Payroll employment jumped by 211,000 in April, marking a sharp rebound from the tepid pace of March. Gains last month were driven by a surge in hiring in the leisure and hospitality sector, reflecting shifts in the way we spend more on vacations and experiences instead of durable consumer goods, like vehicles. The gains overall point to a catch-up to the weather-related weakness during the prior month.
Full-time hires in the professional services sector remained strong, though the number of temporary hires softened again. The increase in full-time shows the pickup in recruiting on college campuses. Consulting, an industry which recruits aggressively on campus, is also investing more aggressively in bringing young recruits on board and training them.
Hiring in the health care sector rose, but at a slower pace than the last year. The relative weakness started with the new administration and underlines the uncertainty about the fate of health care coverage.
Retailers added very few jobs; the industry has been losing jobs since the start of the year. That illustrates the secular move from bricks to clicks as well as the challenges retailers face in trying to find a balance between in-store and online operations. This is a result of changes in the way we spend, not how much we spend.
Manufacturing and construction jobs didn’t gain as much we had as hoped. The vehicle sector is struggling with production cuts, which will show up in May. Construction is constrained by labor shortages. Skilled carpenters retired without training new ones to replace them. At the same time, many skilled immigrants who worked in construction during the housing boom left the country after the bust. Net migration from Mexico has actually been negative since 2009.
Separately, the federal government shed jobs with the hiring freeze taking hold. Gains at the local level more than offset those losses.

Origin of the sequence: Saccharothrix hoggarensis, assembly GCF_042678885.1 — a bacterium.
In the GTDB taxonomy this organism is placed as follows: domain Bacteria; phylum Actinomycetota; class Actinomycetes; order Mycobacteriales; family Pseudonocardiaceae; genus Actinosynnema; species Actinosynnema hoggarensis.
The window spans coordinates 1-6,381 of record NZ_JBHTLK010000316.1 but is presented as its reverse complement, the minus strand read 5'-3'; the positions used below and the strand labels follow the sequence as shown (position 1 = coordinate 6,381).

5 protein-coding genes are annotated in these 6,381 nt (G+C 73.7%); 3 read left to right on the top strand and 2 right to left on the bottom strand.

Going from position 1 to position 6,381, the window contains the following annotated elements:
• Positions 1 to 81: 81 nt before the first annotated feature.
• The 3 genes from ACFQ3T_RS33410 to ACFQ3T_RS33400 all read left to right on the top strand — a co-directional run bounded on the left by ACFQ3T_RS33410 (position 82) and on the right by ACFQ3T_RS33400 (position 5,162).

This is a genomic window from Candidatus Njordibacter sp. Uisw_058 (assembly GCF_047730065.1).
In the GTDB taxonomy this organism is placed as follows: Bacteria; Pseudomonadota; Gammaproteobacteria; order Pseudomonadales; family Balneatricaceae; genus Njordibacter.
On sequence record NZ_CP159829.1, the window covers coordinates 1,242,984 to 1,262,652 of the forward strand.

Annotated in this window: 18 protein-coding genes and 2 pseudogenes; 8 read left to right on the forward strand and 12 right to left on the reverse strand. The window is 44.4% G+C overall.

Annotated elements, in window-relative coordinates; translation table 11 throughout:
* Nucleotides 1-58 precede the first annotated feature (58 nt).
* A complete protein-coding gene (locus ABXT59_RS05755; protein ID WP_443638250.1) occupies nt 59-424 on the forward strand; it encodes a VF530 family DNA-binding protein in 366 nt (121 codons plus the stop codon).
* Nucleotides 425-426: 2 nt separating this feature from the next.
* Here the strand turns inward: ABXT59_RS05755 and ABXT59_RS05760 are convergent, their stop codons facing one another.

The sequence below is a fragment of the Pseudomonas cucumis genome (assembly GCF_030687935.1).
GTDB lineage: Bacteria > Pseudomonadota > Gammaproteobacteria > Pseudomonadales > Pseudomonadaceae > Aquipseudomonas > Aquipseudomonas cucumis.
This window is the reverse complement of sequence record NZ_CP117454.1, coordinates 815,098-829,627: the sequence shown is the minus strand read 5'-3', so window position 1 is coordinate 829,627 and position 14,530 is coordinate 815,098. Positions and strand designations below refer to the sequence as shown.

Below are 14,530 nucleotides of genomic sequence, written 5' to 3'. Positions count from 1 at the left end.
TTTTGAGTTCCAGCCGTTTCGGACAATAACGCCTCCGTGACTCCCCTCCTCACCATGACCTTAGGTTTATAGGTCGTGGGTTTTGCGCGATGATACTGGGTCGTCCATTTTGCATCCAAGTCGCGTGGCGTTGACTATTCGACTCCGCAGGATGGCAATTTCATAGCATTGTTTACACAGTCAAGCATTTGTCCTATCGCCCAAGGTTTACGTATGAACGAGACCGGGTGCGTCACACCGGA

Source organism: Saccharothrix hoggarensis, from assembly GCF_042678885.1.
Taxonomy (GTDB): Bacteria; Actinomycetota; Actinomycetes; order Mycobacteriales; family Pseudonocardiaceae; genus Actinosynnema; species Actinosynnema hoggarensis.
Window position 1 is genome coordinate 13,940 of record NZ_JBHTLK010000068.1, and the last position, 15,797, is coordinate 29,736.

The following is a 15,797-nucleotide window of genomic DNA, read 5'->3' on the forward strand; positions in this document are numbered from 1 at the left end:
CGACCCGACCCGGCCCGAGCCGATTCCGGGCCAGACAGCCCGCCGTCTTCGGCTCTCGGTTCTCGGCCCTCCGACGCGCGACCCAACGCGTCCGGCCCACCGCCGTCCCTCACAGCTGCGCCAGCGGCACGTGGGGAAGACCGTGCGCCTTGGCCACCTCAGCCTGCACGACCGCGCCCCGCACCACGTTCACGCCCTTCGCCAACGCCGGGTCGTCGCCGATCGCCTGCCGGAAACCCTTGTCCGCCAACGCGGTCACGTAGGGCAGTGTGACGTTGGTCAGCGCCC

Average hourly earnings slowed to 2.5% on a year-over-year basis. This is more reflective of the composition of job gains; almost a quarter of job gains were in the low wage hospitality sector.
The unemployment rate fell to 4.4%, but with fewer people in the labor force. The participation rate fell. The largest declines in April showed up among 25-34 year-olds, but off slightly from a recent high. The over-55 group included a pickup in retirements and ongoing issues with lower-skilled workers in their 50s. This is where the shadow of the Great Recession has been longest. On the plus side, young worker participation increased. Some of that reflects shortages in the service sector on top of the increased recruiting at colleges. Employers are starting to hire younger workers again, even teenagers. This can be seen in the deterioration of service that many of us have experienced at our favorite restaurants.
The U6, or stress measure of unemployment, moved down to 8.6%, which we find encouraging. However, the gap between the overall unemployment rate and the U6 measure remains large. This is a concern for the Federal Reserve Chair, Janet Yellen, who had hoped we would be able to reengage more of those on the sidelines, as we did in the late 1990s.
Bottom Line: April was a good month for employment and affirms our view that the momentum that took root in the second half of 2016 is carrying into 2017. The weakness in real GDP growth for the first quarter was a fluke. The Fed remains on track for another rate increase in June.